By Maribel Hastings, America’s Voice Español:
BIRMINGHAM, Alabama – The baby girl was born two days ago, weighing just 5 pounds 15 ounces. But just as she came into the world, her father was detained, possibly to be deported.
The mother, who is 20 years old and also undocumented, lay in her hospital bed wondering what to do: wait a few months to see if the situation for immigrants in Alabama gets any better, or simply return to her native Guatemala with her two children—both native-born American citizens.
“I don’t know how I’d do it. I just gave birth, I can’t just pick up and move. I don’t have anyone here. To stay here I need money so that we can pay rent and eat,” she said. Her 2-year-old son, also born a U.S. citizen, played in the hospital room. He seemed unaware of the uncertainty in which his mother lives, and his own uncertain future if she takes him and his baby sister back to Guatemala.
Her husband is a dishwasher in a restaurant. The circumstances of his detention and potential deportation are not yet clear.
“If there’s nothing I can do for my husband at this point, the only option I have is to go back to my country,” the woman said. She’s lived in the United States for five years.
Alabama immigration law HB 56 hasn’t just terrorized the state’s undocumented immigrants. Their children, many of them native-born U.S. citizens, are also suffering the consequences of the state’s torturous immigration politics.
It’s been widely reported that many undocumented parents have already opted to take their children out of public school, because the family had already fled for another state or was about to do so.
When we spoke with the young mother in the hospital, she was accompanied by her neighbors: a young couple who are also from Guatemala, also undocumented, with three U.S.-citizen children. The husband has been living in the U.S. for ten years; the woman has lived here for eight.
Their story is the same one heard all over the state: they don’t dare drive because they’re afraid of being detained; they think twice before going to the market to get food because they’re afraid of being detained; they’re afraid of going to the doctor because they’re afraid of being detained; they’re afraid to take their native-born U.S. citizen children to the doctor because they’re afraid of being detained. Even taking the kids to school has turned into a nightmare.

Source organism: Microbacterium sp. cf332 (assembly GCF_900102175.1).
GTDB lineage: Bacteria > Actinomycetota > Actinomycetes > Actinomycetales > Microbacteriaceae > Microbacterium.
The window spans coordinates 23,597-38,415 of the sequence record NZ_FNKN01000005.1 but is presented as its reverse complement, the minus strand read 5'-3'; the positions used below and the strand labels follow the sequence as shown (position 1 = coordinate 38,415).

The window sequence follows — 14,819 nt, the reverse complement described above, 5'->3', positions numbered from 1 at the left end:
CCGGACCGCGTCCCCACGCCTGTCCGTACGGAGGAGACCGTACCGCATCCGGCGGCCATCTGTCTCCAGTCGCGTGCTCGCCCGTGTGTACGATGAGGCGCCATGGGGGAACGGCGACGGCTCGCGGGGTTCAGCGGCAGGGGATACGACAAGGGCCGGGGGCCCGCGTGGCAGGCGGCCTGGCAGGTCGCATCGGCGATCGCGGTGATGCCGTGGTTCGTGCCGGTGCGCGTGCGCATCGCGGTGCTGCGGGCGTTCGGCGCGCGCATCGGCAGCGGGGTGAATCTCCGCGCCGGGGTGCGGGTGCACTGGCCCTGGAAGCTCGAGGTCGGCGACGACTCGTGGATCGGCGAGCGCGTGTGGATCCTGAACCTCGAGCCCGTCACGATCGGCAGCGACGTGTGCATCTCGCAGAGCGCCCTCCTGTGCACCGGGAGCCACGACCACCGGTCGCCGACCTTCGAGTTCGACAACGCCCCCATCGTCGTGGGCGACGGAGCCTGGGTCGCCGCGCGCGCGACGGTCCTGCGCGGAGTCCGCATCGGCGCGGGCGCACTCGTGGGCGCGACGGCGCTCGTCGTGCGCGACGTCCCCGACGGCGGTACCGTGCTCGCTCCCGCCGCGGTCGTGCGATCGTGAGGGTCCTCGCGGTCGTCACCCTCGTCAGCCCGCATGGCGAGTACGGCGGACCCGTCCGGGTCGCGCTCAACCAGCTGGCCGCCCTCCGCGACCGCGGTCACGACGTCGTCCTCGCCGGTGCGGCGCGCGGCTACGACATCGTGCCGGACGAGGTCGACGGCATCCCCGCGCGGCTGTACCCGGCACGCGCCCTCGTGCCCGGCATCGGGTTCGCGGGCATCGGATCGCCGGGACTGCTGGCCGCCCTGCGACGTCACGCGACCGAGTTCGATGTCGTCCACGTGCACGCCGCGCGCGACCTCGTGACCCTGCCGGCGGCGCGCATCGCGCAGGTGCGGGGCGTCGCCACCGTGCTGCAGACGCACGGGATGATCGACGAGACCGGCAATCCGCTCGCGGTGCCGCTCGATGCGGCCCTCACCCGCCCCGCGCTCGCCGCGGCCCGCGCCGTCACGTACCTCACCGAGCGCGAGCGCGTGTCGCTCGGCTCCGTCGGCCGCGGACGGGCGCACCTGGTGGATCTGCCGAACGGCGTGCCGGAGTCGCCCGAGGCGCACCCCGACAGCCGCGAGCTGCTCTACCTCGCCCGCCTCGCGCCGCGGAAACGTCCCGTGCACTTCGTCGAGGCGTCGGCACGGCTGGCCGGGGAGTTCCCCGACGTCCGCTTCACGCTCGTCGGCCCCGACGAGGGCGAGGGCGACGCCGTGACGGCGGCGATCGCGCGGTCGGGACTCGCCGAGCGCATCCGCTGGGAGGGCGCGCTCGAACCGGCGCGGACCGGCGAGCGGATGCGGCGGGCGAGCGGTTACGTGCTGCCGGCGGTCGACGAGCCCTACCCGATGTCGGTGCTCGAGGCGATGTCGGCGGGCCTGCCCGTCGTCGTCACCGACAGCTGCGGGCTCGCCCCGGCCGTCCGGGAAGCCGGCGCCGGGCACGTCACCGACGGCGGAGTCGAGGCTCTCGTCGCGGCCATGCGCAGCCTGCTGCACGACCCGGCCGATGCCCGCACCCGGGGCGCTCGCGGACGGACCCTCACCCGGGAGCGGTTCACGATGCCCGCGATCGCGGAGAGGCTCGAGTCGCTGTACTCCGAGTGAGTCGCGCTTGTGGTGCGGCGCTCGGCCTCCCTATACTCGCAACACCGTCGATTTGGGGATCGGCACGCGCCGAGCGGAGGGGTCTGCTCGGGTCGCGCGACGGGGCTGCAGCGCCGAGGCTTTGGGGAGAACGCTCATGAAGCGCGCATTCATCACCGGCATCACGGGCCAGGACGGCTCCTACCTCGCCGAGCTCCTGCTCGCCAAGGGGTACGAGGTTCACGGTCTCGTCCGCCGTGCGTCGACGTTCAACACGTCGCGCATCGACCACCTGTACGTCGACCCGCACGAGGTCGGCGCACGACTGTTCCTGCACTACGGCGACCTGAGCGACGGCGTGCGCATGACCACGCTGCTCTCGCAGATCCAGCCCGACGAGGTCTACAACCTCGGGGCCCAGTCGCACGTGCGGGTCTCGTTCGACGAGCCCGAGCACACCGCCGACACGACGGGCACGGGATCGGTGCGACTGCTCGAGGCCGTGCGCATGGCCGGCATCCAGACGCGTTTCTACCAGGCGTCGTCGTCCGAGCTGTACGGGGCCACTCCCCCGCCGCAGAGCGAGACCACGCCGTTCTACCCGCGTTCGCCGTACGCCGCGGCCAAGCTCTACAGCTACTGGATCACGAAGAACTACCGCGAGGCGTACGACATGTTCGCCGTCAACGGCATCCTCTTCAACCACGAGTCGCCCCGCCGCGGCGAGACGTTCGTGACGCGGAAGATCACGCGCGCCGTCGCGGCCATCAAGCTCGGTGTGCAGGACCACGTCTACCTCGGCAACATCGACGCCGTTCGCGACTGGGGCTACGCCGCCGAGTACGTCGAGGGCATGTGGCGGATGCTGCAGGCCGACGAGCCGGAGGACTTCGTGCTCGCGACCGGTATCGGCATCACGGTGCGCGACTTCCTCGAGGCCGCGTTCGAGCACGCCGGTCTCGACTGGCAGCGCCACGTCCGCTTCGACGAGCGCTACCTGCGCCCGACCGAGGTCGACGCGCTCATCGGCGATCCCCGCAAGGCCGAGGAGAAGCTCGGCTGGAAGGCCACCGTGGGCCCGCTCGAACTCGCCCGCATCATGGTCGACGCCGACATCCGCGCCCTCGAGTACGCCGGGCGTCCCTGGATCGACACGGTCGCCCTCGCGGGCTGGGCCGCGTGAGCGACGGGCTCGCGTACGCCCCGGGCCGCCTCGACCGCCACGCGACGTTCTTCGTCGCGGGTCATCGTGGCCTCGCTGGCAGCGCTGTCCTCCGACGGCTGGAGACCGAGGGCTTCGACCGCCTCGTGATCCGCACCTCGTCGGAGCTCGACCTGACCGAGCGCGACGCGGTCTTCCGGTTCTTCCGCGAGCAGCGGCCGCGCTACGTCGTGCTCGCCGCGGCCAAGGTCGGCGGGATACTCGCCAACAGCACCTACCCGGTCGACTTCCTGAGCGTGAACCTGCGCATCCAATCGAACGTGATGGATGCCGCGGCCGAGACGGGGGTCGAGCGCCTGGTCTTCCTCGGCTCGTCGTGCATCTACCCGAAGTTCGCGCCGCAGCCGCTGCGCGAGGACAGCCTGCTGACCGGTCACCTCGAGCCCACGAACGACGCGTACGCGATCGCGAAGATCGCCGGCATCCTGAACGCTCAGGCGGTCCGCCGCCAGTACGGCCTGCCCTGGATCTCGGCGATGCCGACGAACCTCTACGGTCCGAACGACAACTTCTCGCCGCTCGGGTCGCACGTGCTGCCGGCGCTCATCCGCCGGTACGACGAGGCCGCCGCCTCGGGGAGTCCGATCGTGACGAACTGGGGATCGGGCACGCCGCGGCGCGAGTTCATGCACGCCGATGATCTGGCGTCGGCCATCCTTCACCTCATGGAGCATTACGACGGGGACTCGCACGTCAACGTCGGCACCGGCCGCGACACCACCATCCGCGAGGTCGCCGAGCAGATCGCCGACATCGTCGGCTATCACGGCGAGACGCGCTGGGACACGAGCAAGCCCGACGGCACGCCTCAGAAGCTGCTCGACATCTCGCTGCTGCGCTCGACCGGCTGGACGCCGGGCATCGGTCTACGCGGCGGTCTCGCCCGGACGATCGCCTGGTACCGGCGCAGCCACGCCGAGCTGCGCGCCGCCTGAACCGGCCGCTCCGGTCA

“Our daughter is still going to school, but we’re thinking about taking her out. The thing is, she’s afraid to go. Anything you do can be an excuse for them to detain you—and if you don’t do anything, they’ll make something up,” the young father said.
The Hispanic Interest Coalition of Alabama (HICA) is getting bombarded with calls and appointments from immigrants looking for advice on all kinds of issues. The biggest question for many immigrants: how they can grant legal power to relatives or neighbors to take care of their U.S. citizen children, or decide what to do with their property, if they’re deported.
“I already have a notarized document giving temporary power to the godmother of my son—he’s just seven years old—to bring him to Mexico for me if I get deported,” another young mother from Oaxaca, Mexico told us. She’s lived in Alabama for 11 years.
On Monday, five mothers—all of them white U.S. citizens—demonstrated in front of the federal district court against HB 56. They said that their partners, and the fathers of their U.S. citizen children, are undocumented—and could be torn from their families at any moment. If this happened, they added, their children would no longer be able to live on the economic support of their fathers; they would have to seek public assistance instead.
“If you don’t want to pay for our children, repeal the law,” one of the mothers said.
All day, we heard stories like this, first-, second- and thirdhand, about the panic and uncertainty that HB 56 has generated—not just among adults but among children, and many of them U.S. citizen children at that. But the day ended on an ironic note. Listening to the radio, we heard a commercial about the importance of religion and family values. At the end of the commercial, the announcer asked: What would Jesus do?